We present a low-cost, portable microfluidic platform that uses laminated polymethylmethacrylate chips, peristaltic micropumps and LEGO® Mindstorms components for the generation of magnetoliposomes that does not require extrusion steps. Mixtures of lipids reconstituted in ethanol and an aqueous phase were injected independently in order to generate a combination of laminar flows in such a way that we could effectively achieve four hydrodynamic focused nanovesicle generation streams. Monodisperse magnetoliposomes with characteristics comparable to those obtained by traditional methods have been obtained. The magnetoliposomes are responsive to external magnetic field gradients, a result that suggests that the nanovesicles can be used in research and applications in nanomedicine.
To explore the potential of magnetofection in delivering pDNA to primary mouse embryonic fibroblasts (PMEFs) and porcine fetal fibroblasts (PFFs) and investigate an effect of magnetic cell labeling on transfection efficacy.
Targeted gene or drug delivery aims to locally accumulate the active agent and achieve the maximum local therapeutic effect at the target-site while reducing unwanted effects at nontarget sites. A further development of the magnetic drug-targeting concept is combining it with an ultrasound-triggered delivery using magnetic microbubbles as a carrier for gene or drug delivery. For this purpose, selected magnetic nanoparticles (MNPs), phospholipids, and nucleic acid are assembled in the presence of perfluorocarbon gas into flexible formulations of magnetic lipospheres or microbubbles. This manuscript describes the protocols for preparation of magnetic lipospheres and microbubbles for nucleic acid delivery, and it also describes the procedures for labeling the components of the bubbles (lipids, MNPs, and nucleic acids) for the visualization of the vectors and their characterization, such as magnetic responsiveness and ultrasound contrast effects. Protocols are given for the transfection procedure in adherent cells, evaluation of the association of the magnetic vectors with the cells, reporter gene expression analysis, and cell viability assessment.
Nucleic acid delivery to cells to make them produce a desired protein or to shut down the expression of endogenous genes opens unique possibilities for research and therapy. During the last decade, to realize the potential of this approach, nanomagnetic methods for delivering and targeting nucleic acids have been developed, methods which are often referred to as Magnetofection. Our research group at the Institute of Experimental Oncology and Therapy Research, located at the University Hospital Klinikum rechts der Isar in the center of Munich, Germany, develops new magnetic nanomaterials and, their formulations with gene-delivery vectors and technologies to allow localized and efficient gene delivery in vitro and in vivo for a variety of research, diagnostic and therapeutic applications.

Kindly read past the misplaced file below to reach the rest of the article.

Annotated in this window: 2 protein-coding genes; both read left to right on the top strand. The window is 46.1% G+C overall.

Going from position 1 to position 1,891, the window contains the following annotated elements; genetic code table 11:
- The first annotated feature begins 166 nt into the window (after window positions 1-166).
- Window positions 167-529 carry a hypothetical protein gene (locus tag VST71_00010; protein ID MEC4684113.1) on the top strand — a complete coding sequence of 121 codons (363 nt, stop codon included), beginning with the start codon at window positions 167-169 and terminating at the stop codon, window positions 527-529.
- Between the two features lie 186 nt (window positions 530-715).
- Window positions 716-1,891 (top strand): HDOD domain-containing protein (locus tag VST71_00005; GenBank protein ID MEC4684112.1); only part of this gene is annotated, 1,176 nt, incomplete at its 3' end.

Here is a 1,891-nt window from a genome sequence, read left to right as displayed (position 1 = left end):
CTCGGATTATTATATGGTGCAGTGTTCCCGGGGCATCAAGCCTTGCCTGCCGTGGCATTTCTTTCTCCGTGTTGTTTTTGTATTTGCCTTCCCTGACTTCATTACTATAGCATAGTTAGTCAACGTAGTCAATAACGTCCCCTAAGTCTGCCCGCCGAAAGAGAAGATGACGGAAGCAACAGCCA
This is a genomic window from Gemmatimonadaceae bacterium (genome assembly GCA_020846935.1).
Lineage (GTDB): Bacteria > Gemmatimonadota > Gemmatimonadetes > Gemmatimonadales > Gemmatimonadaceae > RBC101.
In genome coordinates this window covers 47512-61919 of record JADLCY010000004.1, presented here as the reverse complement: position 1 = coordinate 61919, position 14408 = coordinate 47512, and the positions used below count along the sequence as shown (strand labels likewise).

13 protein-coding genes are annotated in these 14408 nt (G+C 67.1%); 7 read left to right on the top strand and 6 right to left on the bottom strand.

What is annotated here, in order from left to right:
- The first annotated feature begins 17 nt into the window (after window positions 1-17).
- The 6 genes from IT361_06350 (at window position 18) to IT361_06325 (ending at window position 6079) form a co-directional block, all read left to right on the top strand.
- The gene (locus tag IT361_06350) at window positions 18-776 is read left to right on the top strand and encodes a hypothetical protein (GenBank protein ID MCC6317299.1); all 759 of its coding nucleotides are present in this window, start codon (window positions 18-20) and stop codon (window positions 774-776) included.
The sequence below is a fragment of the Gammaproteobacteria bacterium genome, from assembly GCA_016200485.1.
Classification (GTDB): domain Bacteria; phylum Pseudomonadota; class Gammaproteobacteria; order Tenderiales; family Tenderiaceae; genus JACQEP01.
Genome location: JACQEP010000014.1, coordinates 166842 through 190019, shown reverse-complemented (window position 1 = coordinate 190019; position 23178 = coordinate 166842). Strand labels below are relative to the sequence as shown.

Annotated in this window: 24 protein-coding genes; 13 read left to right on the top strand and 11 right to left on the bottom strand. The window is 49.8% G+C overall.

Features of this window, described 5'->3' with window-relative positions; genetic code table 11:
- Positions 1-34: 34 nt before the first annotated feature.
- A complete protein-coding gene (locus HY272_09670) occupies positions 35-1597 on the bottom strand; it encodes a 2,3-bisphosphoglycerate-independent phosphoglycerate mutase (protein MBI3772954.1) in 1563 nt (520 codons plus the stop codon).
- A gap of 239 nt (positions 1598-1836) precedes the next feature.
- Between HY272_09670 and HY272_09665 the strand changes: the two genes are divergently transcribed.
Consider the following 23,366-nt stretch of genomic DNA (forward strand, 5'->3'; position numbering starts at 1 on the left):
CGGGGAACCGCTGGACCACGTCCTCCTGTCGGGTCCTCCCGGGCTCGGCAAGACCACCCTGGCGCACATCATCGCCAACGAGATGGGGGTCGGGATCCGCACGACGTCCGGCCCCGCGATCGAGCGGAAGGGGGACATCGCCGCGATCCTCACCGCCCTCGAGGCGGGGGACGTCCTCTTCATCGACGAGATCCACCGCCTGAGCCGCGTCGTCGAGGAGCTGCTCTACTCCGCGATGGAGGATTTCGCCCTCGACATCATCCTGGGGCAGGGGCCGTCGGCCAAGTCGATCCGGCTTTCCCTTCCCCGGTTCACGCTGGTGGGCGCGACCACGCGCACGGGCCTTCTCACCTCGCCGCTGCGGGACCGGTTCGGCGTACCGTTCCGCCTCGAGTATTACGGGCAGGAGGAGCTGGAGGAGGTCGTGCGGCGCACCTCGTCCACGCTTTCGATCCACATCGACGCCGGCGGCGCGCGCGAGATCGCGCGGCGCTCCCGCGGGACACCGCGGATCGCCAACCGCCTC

Intrauterine growth restriction is associated with impaired lung function in adulthood. It is unknown whether such impairment of lung function is linked to the transforming growth factor (TGF)-? system in the lung. Therefore, we investigated the effects of IUGR on lung function, expression of extracellular matrix (ECM) components and TGF-? signaling in rats. IUGR was induced in rats by isocaloric protein restriction during gestation. Lung function was assessed with direct plethysmography at postnatal day (P) 70. Pulmonary activity of the TGF-? system was determined at P1 and P70. TGF-? signaling was blocked in vitro using adenovirus-delivered Smad7. At P70, respiratory airway compliance was significantly impaired after IUGR. These changes were accompanied by decreased expression of TGF-?1 at P1 and P70 and a consistently dampened phosphorylation of Smad2 and Smad3. Furthermore, the mRNA expression levels of inhibitors of TGF-? signaling (Smad7 and Smurf2) were reduced, and the expression of TGF-?-regulated ECM components (e.g. collagen I) was decreased in the lungs of IUGR animals at P1; whereas elastin and tenascin N expression was significantly upregulated. In vitro inhibition of TGF-? signaling in NIH/3T3, MLE 12 and endothelial cells by adenovirus-delivered Smad7 demonstrated a direct effect on the expression of ECM components. Taken together, these data demonstrate a significant impact of IUGR on lung development and function and suggest that attenuated TGF-? signaling may contribute to the pathological processes of IUGR-associated lung disease.